Serving the brokenhearted is not about our comfort. It's about their need.

And they sat with him on the ground seven days and seven nights, and no one spoke a word to him, for they saw that his suffering was very great. Job 2:13

The Ministry of Presence is powerful.

The amount of broken, overwhelmed, hurting, suffering people in this world - and in our very small personal circle of that world - is not a small number.

A sick parent.
A dying spouse.
A friend who is saying goodbye to her newborn child.
A couple in the middle of a divorce.
A parent weeping over a teenager that ran away.
A daughter hooked up to tubes in a hospital room.
A diagnosis of an incurable, debilitating disease.
A job lost.
A career ended.
A friend found after an overdose.
A spouse left shocked and devastated after news of an affair.
A barren womb.

Suffering is real.
Pain exists.
Sorrow overwhelms.
And often, those experiencing these realities do not need us to make them feel better.
They don't need us to fill the awkward silence.
They don't want to hear empty promises.
They don't want to be told how they should feel.
They just want us.

Scripture says, "Rejoice with those who rejoice, weep with those who weep." Romans 12:15
Notice, there is not one word in this verses that requires conversation.
When we find ourselves staring into the face of a grieving, devastated, suffering person - it is not about our comfort.
We are not there for us - we are there to minister to the one whose heart is broken.
And sometimes, the best way to love them in their darkest hour ... is in silence.

For all of the foolishness, poor doctrine, and incorrect perceptions of God bound up in the hearts and minds of Job's friends, this one thing they did RIGHT!
And they (the friends) sat with him (Job) on the ground seven days and seven nights, and no one spoke a word to him, for they saw that his suffering was very great. Job 2:13
Such wisdom! Such compassion.

Ecclesiastes 3:7 tells us there is a time for everything, including, "... a time to keep silence, and a time to speak." 
We may not know the time for silence or for words, but there is someone who does. And He promises to give us godly wisdom if we ask. If any of you lacks wisdom, let him ask God, who gives generously to all without reproach, and it will be given him. James 1:5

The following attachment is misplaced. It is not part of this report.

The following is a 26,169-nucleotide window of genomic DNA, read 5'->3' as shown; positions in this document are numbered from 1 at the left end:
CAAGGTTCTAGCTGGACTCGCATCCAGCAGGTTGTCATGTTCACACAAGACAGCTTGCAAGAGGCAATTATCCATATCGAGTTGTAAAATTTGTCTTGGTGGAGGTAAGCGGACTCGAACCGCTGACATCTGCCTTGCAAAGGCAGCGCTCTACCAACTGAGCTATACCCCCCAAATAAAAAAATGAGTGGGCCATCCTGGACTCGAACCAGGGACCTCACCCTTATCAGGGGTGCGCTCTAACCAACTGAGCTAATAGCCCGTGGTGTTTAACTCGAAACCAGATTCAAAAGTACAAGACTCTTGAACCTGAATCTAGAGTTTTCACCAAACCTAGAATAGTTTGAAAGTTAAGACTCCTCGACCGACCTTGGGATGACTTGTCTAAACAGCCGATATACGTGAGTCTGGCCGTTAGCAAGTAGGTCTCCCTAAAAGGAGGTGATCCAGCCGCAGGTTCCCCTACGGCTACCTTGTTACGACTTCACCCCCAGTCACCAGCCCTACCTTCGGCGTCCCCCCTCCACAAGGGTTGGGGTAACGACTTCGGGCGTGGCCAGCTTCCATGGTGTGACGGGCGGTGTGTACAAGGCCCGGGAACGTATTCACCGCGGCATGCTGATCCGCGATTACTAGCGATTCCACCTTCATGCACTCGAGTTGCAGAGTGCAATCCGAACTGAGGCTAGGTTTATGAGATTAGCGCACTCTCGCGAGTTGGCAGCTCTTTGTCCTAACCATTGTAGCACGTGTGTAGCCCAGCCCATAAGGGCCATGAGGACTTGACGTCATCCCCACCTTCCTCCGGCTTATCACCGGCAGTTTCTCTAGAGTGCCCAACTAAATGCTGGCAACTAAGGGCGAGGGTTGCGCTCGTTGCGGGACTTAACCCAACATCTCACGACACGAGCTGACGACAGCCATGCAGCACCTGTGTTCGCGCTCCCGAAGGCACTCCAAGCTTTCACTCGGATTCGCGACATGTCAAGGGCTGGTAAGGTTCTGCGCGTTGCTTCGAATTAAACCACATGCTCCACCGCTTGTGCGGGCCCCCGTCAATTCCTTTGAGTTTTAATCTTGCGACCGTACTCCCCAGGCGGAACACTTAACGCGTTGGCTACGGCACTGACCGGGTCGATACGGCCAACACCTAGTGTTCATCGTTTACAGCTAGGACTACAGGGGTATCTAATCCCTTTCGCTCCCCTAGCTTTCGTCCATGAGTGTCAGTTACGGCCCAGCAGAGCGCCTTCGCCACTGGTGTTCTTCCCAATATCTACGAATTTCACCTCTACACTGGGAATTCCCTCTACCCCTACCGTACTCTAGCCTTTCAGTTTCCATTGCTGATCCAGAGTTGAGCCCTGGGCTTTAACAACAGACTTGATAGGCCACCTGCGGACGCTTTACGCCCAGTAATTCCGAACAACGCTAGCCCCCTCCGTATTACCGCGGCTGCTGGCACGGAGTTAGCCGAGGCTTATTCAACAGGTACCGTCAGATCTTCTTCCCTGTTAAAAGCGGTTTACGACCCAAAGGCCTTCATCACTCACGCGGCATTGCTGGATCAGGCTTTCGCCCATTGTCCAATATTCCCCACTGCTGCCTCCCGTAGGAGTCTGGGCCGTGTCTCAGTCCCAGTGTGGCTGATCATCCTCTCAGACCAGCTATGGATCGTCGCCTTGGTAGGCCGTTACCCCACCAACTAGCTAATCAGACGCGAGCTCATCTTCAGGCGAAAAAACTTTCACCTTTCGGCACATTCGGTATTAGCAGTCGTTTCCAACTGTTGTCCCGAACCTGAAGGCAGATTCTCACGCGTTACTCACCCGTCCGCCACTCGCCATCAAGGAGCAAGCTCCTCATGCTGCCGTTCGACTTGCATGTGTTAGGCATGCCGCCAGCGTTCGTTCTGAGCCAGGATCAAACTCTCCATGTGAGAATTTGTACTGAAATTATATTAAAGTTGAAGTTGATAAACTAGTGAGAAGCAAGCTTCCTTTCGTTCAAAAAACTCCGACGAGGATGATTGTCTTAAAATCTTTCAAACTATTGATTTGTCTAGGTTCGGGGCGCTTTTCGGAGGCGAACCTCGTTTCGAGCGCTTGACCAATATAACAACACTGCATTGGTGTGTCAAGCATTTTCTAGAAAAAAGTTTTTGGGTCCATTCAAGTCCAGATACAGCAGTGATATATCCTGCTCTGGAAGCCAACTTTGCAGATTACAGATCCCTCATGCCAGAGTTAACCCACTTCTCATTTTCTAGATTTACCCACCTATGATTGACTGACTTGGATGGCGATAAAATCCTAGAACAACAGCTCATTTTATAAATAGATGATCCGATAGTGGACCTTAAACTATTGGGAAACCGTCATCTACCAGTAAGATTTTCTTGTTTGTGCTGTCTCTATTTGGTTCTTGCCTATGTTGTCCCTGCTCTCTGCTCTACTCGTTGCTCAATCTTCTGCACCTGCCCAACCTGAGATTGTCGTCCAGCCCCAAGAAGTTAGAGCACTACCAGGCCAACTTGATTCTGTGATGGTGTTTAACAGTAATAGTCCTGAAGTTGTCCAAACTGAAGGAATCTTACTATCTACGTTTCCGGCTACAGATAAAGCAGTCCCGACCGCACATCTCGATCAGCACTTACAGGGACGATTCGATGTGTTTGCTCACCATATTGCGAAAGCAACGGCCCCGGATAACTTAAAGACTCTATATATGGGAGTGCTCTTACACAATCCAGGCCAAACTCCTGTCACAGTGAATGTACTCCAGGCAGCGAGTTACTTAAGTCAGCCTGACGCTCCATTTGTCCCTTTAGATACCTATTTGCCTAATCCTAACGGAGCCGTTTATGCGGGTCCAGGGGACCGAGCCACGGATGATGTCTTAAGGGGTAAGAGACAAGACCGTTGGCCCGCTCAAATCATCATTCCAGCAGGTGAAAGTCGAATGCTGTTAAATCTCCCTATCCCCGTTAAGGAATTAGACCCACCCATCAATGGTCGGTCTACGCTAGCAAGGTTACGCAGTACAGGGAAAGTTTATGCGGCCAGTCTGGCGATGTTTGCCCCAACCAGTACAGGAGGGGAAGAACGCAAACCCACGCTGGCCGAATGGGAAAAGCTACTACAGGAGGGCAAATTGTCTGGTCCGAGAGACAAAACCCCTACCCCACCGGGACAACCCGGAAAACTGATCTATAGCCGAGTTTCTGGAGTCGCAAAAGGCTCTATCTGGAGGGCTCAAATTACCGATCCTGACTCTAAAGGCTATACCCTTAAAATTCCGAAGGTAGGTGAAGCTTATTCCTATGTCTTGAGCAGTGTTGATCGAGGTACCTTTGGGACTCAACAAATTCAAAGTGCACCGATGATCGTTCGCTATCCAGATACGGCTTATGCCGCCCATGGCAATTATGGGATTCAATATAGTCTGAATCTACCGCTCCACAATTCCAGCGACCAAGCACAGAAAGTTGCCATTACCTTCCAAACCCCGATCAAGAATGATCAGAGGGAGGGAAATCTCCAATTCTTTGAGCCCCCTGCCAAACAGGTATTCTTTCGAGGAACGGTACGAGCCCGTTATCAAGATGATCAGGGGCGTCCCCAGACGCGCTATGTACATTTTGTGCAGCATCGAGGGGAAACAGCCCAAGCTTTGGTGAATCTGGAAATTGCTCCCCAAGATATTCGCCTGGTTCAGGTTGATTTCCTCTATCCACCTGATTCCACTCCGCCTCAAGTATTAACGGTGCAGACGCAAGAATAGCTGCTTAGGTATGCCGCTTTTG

There IS a time for everything.
There is a time to speak, pray, and repeat the truths of God's Word to a wounded, weary, and weeping brother or sister. They need support, love, compassion, understanding, and kindness to keep them from drowning in their tears.
But often, when the pain hurts the most, they just need - us.

May we emulate Job's friends and "sit with" our brothers and sisters willingly, patiently, and quietly - until they break the silence. And then, ask the Lord to fill us with the perfect words, Scriptures, and emotion to meet the need of the moment.
Jesus is a "man of sorrows," so there is no one better to teach us how to minister to those who weep than the One who understands their pain best.

Thank You, Father, for this verse in Job. A book filled with tragedy and suffering, and a book that begins and ends with Job PRAISING You when You give - and when You take away.
May we follow his example when trials are our own, and may we minister to others the same way his friends did, in sympathetic silence, until You open our mouths to speak what You want us to say. 
You have such compassion toward us, and You desire that we would offer the same to the brethren. Let us SEE the hurting hearts that surround us every day, Lord, so we may RESPOND, and bring each one to the only place they will find true healing and be fully restored ... the feet of Jesus Christ.
Teach us to see as You see, and fill us with a love like Yours so we are never able to walk away from another hurting heart. 

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